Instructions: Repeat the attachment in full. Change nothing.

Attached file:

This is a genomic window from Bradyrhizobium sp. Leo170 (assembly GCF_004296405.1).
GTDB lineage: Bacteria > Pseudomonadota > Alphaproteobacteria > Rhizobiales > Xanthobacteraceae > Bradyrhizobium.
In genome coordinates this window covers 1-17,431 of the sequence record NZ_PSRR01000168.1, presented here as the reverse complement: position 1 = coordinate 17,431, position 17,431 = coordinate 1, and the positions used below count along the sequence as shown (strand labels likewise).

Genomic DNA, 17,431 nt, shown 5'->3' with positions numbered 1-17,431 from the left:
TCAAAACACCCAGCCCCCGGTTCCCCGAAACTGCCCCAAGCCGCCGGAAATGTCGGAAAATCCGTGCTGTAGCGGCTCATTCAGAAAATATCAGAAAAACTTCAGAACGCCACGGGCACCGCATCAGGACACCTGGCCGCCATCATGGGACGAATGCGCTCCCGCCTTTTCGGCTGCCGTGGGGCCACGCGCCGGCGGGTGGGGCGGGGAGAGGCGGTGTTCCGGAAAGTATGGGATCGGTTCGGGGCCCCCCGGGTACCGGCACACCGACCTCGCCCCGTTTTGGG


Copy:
This is a genomic window from Bradyrhizobium sp. Leo170 (assembly GCF_004296405.1).
GTDB lineage: Bacteria > Pseudomonadota > Alphaproteobacteria > Rhizobiales > Xanthobacteraceae > Bradyrhizobium.
In genome coordinates this window covers 1-17,431 of the sequence record NZ_PSRR01000168.1, presented here as the reverse complement: position 1 = coordinate 17,431, position 17,431 = coordinate 1, and the positions used below count along the sequence as shown (strand labels likewise).

Genomic DNA, 17,431 nt, shown 5'->3' with positions numbered 1-17,431 from the left:
TCAAAACACCCAGCCCCCGGTTCCCCGAAACTGCCCCAAGCCGCCGGAAATGTCGGAAAATCCGTGCTGTAGCGGCTCATTCAGAAAATATCAGAAAAACTTCAGAACGCCACGGGCACCGCATCAGGACACCTGGCCGCCATCATGGGACGAATGCGCTCCCGCCTTTTCGGCTGCCGTGGGGCCACGCGCCGGCGGGTGGGGCGGGGAGAGGCGGTGTTCCGGAAAGTATGGGATCGGTTCGGGGCCCCCCGGGTACCGGCACACCGACCTCGCCCCGTTTTGGG